Help keep girls

2018-10-16 06:02
Nurses from the Department of Health giving a talk about health and health issues to the girls at Ons Plek.

Nurses from the Department of Health giving a talk about health and health issues to the girls at Ons Plek.

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Over the past 15 years Ons Plek in Woodstock and Mowbray has been able to prevent 150 girls who were being forced by circumstance to run away from home from ending up on the streets. As a protective place that teaches self-responsibility, it is essential that Ons Plek remains open, but it needs the support of businesses and other institutions to do so.

This is how Pam Jackson, director of Ons Plek, describes the situation they are currently in.

“We really appreciate the many who help us with material donations of food, school desks, and so on. But with the best equipment in the world we can do nothing without full-time trained professional staff and for this we need to be trusted with financial donations both big and small. We use everything we are given with care,” she says.

The overall goal of Ons Plek is to enable children to gain the skills they need to live as functioning members of society.

“The programmes we provide include physical care, psychological care, reunification with families, skills development, educational skills and social skills. Every activity we offer has a goal and purpose in the children’s lives,” says Jackson.

A healthy self-image and feeling of belonging and mastery are crucial to the girls’ willingness to engage in problem solving with their families and their communities. A range of skills training and development programmes are provided while the community reintegration and family reunification process proceeds.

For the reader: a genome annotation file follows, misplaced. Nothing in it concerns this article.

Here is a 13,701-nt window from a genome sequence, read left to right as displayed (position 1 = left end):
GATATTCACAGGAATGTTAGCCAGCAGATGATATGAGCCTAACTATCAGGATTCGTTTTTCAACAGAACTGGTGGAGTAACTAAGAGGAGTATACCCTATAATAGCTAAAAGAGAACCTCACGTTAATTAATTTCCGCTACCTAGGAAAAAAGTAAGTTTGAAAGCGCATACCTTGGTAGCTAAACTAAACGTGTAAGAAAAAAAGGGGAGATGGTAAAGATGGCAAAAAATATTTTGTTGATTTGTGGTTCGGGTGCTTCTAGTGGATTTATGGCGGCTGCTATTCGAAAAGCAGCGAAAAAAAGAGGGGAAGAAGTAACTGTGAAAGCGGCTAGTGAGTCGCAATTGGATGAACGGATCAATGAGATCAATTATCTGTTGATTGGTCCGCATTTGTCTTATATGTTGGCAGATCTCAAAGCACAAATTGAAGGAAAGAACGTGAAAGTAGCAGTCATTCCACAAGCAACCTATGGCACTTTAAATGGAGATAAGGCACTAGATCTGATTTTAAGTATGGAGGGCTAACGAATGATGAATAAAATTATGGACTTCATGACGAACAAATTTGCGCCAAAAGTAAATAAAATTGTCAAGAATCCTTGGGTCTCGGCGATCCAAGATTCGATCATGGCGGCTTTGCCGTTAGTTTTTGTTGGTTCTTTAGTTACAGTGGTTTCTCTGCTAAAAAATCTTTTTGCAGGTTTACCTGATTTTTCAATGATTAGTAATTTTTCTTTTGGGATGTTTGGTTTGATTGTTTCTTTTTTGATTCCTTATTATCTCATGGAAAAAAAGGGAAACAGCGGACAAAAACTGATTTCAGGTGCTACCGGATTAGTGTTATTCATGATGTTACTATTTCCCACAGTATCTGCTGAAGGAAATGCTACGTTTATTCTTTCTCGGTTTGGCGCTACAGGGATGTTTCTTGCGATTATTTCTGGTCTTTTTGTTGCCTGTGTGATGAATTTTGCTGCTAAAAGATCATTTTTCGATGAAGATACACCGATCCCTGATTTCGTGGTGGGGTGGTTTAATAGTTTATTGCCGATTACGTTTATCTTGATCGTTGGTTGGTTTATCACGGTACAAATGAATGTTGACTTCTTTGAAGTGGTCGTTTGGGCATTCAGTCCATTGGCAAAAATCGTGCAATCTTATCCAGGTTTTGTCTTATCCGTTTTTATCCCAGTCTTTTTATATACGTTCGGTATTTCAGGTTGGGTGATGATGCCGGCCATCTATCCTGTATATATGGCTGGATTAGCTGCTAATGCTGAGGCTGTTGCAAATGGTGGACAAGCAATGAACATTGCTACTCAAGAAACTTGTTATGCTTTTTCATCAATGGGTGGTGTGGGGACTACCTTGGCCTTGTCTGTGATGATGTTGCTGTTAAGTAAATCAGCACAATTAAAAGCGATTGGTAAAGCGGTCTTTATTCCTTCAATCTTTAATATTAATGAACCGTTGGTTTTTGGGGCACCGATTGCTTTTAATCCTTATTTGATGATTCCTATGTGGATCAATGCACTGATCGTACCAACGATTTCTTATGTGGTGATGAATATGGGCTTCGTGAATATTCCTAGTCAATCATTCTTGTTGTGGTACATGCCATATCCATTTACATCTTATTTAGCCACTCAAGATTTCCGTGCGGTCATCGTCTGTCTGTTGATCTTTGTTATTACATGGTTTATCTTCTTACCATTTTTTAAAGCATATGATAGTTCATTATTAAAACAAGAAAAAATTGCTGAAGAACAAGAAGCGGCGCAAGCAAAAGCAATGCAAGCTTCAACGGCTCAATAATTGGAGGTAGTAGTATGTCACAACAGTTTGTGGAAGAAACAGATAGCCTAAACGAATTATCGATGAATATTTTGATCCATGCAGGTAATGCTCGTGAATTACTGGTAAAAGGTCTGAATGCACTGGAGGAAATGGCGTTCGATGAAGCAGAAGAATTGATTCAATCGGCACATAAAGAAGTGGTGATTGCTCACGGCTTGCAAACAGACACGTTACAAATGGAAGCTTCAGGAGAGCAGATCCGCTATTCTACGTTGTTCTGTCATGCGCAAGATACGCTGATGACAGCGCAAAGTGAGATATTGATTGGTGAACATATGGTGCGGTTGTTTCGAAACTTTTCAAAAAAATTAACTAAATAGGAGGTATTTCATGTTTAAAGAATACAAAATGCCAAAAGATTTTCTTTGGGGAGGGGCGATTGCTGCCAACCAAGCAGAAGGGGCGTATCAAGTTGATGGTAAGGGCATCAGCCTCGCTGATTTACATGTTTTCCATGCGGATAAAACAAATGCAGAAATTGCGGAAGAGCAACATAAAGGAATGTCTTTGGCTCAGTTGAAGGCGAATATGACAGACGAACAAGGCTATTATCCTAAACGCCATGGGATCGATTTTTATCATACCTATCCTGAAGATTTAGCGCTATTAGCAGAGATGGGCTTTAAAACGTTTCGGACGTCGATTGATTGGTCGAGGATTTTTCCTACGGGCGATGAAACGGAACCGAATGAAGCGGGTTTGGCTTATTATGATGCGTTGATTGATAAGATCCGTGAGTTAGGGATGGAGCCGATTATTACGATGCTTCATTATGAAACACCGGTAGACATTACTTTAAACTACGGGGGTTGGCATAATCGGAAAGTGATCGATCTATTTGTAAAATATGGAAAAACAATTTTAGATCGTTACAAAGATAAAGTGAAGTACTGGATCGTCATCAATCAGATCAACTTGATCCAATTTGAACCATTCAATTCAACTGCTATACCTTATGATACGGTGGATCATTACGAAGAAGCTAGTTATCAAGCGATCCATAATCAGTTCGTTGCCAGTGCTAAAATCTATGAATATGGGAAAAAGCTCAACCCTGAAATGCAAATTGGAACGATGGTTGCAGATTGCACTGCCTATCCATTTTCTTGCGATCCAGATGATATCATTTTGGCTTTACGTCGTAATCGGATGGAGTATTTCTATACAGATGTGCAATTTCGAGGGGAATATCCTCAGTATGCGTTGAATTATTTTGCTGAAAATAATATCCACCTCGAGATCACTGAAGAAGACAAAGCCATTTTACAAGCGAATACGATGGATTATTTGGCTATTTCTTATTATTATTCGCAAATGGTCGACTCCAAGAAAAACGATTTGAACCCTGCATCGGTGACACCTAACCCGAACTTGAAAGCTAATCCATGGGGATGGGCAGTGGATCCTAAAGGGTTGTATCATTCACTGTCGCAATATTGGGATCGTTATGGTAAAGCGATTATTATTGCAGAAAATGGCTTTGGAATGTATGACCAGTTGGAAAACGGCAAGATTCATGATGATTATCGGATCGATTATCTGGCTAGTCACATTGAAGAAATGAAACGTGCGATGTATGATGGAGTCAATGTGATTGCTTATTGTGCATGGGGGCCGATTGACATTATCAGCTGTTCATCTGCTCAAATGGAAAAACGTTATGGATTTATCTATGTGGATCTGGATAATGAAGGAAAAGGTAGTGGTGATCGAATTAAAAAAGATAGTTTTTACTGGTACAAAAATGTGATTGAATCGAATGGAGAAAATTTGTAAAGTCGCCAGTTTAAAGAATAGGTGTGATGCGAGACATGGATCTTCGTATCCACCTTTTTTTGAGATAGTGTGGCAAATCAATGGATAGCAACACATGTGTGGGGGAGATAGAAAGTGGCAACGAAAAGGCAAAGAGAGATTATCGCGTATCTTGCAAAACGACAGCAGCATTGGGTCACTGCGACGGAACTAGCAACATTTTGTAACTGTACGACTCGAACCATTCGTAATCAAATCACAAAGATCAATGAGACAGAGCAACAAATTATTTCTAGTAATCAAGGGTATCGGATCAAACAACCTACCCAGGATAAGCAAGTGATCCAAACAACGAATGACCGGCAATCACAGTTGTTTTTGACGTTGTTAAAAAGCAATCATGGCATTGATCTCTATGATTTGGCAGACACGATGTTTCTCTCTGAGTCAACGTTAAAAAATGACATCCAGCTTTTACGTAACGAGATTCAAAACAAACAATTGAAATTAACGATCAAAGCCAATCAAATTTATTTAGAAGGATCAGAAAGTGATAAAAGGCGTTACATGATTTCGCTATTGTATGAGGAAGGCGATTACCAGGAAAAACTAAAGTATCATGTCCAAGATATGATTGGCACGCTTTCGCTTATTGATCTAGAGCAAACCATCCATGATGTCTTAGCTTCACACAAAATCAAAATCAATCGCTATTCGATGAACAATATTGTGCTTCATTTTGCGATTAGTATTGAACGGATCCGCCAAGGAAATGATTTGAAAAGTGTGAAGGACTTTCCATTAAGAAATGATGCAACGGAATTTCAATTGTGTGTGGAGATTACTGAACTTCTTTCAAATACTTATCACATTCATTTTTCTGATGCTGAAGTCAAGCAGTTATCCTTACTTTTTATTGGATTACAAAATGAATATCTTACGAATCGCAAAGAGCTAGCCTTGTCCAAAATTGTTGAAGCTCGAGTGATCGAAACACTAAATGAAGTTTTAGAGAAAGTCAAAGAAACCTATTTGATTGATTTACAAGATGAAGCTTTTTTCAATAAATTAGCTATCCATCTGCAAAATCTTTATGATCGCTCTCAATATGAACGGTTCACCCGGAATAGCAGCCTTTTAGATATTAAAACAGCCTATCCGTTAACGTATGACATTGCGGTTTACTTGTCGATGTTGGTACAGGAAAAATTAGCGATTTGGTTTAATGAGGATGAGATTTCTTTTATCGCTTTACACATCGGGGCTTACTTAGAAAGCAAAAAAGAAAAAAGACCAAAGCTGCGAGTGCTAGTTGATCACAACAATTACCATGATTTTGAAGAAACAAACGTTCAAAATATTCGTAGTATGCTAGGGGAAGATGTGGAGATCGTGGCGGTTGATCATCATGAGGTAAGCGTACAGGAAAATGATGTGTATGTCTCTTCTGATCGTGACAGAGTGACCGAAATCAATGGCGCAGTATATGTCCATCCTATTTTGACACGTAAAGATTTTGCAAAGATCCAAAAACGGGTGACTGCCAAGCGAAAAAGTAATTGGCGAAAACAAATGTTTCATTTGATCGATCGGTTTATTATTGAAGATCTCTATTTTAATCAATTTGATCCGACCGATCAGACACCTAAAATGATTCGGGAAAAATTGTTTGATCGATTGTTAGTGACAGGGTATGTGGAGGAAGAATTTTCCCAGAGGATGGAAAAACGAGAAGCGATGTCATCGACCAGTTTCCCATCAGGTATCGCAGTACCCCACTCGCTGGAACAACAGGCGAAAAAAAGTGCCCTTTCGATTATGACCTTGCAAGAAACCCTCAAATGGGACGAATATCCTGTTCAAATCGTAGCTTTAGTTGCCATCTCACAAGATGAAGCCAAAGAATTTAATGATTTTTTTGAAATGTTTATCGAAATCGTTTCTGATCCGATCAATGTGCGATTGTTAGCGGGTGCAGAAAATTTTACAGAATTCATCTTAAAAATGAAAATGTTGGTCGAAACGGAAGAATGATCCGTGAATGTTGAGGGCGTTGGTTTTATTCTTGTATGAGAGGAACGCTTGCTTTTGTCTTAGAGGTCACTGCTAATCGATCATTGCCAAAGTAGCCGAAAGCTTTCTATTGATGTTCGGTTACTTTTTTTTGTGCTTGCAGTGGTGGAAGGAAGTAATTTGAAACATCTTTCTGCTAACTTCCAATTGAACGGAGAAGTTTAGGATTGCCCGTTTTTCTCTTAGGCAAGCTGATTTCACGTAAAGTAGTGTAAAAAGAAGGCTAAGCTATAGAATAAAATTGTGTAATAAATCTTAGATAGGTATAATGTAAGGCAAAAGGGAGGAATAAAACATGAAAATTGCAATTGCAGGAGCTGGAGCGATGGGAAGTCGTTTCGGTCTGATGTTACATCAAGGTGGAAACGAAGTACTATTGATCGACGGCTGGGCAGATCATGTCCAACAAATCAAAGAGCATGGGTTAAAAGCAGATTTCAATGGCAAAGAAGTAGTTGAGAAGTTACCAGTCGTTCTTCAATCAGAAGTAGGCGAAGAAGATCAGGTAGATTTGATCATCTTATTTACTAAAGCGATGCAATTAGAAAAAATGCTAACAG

“On a daily basis the girls do individual cleaning duties, make their beds, wash school uniforms, and prepare breakfast, lunch and supper. They prepare a weekly shopping list and shop together with the childcare worker. Skills learnt include nutrition, hygiene and budgeting. These chores teach the children to take pride in their personal appearance and to become self-reliant and independent. The benefits in terms of community reintegration and reunification include feelings of belonging, mastery and responsibility, and duties keep expectations of family life realistic,” Jackson says.

The demands of parents and society in terms of hygiene, and so on, are reinforced by Ons Plek through social skills learnt during house meetings, church and mosque attendance, dance group, groups on relationships and friendships, and sexual and body care.

The girls attend the local Methodist Church on Sundays and participate in the church youth programme where they socialise with the community and experience a sense of inclusion and acceptance. Mosque and Madrassah attendance is also an option.

Girls attend formal and informal schools, having been prepared for this by attending the Bridging School of Ons Plek.

A holiday programme prepares girls for life in their homes and communities and older girls are helped with job preparation. The skills learnt are beneficial in that they equip the girls with life skills and values such as responsibility, respect and budgeting.


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